After recovering from the laughter of hearing Darth Vader in song #2, track 3, The Beauty Of Evil, opens right up with some really cool guitar parts. Their drummer does a cool thing where he alternates between bass pedals and toms for a minute, then back into pounding double bass. Around 1:40 they do a kickass high-pitched guitar thing that probably has some technical term for it I'm too stupid to know, then some pretty aggressive vocals, especially the howled vocals about 2:20. Closes with that cool guitar thing and then we move on to.....
....Track 4, Son Of Time. Begins a little slower with a weird guitar riff playing and slower drumming that sounds like a standard rock beat with some more technical cymbal work thrown in, then about 40 seconds we break into some heavy playing :). Not much really stands out about this song besides a kickass growl half-way through it and a groovy vocal section later on. Oh yeah, a cool high pitcheds olo thingy at the end. :P
Windwalker, song 5, is heavy and melodic sounding at first, then 20 seconds into it they do this thing that will make you shoot a load. Their drummer pounds the bass drum one each note, like duh, duh duh, then after 8 notes break into double bass and it's one of the coolest sounding things ont he whole album. Good percussion and guitar, then a little bit of a switch-up with some cool snare rolls and then things slow down a little. A minute into things we get a spiffy solo that sounds really good towards its end. They do that really cool drum thing again I talked about at the end and that's it. Short and decent instrumental track with a badass drum thingy.
Act III: Deities Overthrown (Tracks 6-7)
Track 6 begins with a short drum solo of him alternating between snare and tom while playing some double bass, then really weird but cool sounding guitar. Half a minute into it we get one of the best growls you'll ever hear, then some lighter guitars and heavy drums and bass. Short vocal section, then a nice little instrumental part. More vocals, guitars start getting more interesting. Next vocal sectin, we get a few instrumental pauses while Oscar delivers some of their fantasy lyrics and it works out really well. Dspite how repetitious the first 2 and a half minutes are it turns out really good. Later on we get what is probably the best solo on the album, it's really interesting, especially considering the excellent percussion int he background. They end it with some cool blast beating and that concludes my second favorite songs off FBDH.
On Blooded Wings, song 7, is about some creature named Skyhawk. Whatever, they do some really lyrics at the beginning where he gets some backing vocals and it sounds great. Then some great guitar that eventually changes pace a minute or so into the song. They deliver some cool distortion effects and good solos, some pauses with drum and bass while their guitrists pick away at the string, then into another one of those cool vocals sections where Oscar gets some backup. It ends with a superb instrumental section where they use some sort of picking techique, that again, most likely has a specific term I'm too lazy to learn. The last 10 seconds will give any seasoned metalhead a boner. :)
ACT IV: Rage Of Vinication (Tracks 8-9)
Tempt Not Thy Maker begins with a really soft and pleasant bass solo that lasts for 25 seconds, then into one of the fastest and heaviest moments ont he whole album. Double bass up your ass with excellent riff-work. A few vocals then things go out of control. Kick ass riffs here, furious bass over there, pounding double bass and a drummer who sounds like he is ADD and has a snare drum fetish! We get the coolest vocals on the whole album in this track along with a kickass growl that fades right into a solo. Good job, that kicked some ass! The solo keep sgoing though! It gets all high pitched and fast, like Yngwie Malmsteen given a shot of Death Metal. The end is just the standard heavy playing and the track closes, for what is my personal favorite song on the album.....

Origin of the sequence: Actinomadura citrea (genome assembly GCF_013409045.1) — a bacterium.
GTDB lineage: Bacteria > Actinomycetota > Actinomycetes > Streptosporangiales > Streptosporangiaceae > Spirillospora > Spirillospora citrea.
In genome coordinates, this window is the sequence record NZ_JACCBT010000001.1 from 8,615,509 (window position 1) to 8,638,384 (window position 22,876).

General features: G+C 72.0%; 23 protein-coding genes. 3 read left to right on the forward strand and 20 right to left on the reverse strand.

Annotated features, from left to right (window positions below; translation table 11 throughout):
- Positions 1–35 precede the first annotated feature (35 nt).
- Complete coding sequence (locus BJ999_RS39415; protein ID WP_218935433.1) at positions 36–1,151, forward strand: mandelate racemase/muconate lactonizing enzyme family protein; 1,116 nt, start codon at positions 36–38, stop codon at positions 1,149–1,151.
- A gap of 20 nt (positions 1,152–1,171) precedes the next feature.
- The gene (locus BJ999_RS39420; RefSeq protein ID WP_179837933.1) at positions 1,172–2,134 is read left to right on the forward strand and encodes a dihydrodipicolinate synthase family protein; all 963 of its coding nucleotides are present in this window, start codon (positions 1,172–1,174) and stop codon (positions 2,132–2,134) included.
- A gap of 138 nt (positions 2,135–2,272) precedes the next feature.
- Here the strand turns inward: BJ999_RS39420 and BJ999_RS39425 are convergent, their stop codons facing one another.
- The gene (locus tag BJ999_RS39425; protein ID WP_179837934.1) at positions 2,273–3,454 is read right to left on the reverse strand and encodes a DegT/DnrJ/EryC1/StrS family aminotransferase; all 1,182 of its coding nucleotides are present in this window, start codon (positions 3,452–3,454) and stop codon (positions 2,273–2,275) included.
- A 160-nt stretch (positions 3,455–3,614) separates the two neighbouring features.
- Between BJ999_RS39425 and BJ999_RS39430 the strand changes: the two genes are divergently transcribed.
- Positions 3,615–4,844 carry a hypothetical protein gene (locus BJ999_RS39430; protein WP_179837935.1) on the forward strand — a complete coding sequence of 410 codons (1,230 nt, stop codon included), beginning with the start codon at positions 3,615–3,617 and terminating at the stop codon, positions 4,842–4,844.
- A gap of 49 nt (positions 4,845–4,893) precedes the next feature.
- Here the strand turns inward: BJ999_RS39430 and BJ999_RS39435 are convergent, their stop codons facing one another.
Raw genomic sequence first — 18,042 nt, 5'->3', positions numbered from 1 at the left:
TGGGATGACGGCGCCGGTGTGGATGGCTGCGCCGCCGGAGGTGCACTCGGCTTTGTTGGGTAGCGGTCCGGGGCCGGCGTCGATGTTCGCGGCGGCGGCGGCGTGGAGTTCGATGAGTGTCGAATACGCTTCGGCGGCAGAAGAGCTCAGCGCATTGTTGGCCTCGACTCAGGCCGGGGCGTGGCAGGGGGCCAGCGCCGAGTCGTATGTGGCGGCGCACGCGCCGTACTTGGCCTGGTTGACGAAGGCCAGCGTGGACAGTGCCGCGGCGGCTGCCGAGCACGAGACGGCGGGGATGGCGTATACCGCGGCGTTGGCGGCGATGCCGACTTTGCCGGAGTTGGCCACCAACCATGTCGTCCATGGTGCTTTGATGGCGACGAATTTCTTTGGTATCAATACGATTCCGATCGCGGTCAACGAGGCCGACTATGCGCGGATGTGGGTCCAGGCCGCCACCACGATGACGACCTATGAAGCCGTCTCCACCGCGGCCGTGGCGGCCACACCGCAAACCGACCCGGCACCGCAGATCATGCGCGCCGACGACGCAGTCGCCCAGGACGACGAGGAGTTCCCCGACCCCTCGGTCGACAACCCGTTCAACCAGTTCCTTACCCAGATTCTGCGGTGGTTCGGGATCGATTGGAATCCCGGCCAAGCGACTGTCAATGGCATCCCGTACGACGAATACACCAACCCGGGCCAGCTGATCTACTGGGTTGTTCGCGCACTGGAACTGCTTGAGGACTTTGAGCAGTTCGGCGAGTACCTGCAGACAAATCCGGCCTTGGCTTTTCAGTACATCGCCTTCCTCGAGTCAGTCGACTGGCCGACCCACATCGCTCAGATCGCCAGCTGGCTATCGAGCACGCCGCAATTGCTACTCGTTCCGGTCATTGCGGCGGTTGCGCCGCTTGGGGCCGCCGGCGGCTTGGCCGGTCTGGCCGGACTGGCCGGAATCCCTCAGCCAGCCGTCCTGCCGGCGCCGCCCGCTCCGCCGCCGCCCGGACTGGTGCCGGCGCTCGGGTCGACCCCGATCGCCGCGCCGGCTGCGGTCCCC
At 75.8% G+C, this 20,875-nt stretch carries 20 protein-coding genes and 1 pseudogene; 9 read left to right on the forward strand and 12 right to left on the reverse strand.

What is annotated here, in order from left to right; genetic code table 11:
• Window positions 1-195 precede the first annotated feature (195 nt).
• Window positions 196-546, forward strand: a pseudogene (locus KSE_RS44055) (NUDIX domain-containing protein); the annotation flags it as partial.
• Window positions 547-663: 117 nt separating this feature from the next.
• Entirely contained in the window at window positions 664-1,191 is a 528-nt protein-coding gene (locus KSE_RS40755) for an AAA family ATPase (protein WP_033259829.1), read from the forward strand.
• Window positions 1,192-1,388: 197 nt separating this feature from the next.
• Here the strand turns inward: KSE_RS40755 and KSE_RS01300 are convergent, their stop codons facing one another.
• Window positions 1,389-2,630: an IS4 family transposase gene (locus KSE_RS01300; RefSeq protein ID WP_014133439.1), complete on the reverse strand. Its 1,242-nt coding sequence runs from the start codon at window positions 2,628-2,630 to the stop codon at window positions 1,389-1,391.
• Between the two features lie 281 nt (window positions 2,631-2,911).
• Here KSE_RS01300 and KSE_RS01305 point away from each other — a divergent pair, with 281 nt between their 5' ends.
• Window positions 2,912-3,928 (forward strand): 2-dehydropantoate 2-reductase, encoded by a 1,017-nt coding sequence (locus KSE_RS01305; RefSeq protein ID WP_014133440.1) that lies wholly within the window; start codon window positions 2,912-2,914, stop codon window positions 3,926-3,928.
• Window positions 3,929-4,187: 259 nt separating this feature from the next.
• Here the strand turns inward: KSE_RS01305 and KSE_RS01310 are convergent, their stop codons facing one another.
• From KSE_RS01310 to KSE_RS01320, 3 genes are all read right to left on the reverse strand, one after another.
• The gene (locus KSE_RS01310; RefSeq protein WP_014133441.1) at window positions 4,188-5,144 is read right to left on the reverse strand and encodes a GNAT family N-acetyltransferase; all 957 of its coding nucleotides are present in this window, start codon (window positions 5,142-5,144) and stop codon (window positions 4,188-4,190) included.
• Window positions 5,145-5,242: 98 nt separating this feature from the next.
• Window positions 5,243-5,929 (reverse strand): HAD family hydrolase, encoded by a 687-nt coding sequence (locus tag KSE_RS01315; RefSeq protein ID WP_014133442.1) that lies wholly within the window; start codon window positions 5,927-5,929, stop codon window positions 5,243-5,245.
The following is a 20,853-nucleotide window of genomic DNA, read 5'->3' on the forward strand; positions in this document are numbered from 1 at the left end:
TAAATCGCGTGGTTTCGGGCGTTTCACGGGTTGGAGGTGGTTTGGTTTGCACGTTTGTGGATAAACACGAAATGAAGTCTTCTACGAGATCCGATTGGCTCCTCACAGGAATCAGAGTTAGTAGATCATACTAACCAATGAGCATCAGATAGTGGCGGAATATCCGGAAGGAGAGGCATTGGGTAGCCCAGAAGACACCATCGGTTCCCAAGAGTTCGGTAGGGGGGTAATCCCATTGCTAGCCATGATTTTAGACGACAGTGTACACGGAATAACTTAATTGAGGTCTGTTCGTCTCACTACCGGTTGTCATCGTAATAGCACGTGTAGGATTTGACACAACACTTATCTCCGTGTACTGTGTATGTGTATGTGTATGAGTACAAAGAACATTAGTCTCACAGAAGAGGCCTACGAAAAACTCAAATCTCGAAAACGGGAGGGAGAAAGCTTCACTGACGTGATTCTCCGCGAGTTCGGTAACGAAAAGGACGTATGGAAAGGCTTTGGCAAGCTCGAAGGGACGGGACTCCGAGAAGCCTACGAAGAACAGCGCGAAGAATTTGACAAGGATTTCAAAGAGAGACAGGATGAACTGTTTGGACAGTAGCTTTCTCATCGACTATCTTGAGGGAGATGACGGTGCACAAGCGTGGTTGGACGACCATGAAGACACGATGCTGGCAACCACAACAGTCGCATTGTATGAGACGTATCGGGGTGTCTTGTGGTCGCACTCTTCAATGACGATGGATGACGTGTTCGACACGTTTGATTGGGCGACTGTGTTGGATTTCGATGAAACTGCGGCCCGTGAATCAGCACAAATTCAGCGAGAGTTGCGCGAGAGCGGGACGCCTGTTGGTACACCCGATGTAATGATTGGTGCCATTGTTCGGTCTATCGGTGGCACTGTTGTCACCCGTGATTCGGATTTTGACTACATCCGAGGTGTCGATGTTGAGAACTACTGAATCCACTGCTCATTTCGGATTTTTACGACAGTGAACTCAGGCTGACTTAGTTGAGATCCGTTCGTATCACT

...Star Destrroyer! Begins with high-pitched, fast picking guitar that sounds badass. Next, a cool growl and real heavy playing. Break into a vocal section where the bass player really shines. Cool growls again! Madness! Good change ups with the drumming, going from perfectly executed blast beats then pounding doule bass, then back and forth. This is such a badass song, the ending is one of death metals best moments.
ACT V: Conclusion, The War Endeth (Track 10)
And Luke defeated Lord Vader and the ewoks lived happily ever after. :)
Not really, but this does start out with some goofy violin type opening, but it sounds really good and it's atmospheric and all that good stuff. Then they deliver the harshest vocals ont he album followed by somer eally cool guitar and heavy double bass. The solo on this song is odd, it starts really slow then goes to fast shredding, has a pause, then has some more faster stuff, slow a little, then fast again. I know you're probably confused but you'll understand if you hear it. :) Really good song that features some of the more technical drumming on the album. They use a cool sound sample at the end. It literally ends with a bang! :D
Far Beyond Divine Horizons is an excellent album. I highly recommend it to ANY fan of death metal. It's one of the heaviest albums I've heard and features much more technical playing than bands are using now, 9 years later. Despite some songs sharing similarities, it does have good variety, and sweet jesus do their guitar players kickass! Their drummer will gain a soft spot in any prog metal fans heart. I marked off for certain songs sounding a little too similar, the vocals getting uninteresting after a while and the lyrics being a little goofy and hard to follow. It deserves every bit of the score I gave it though. Now go, go off and buy!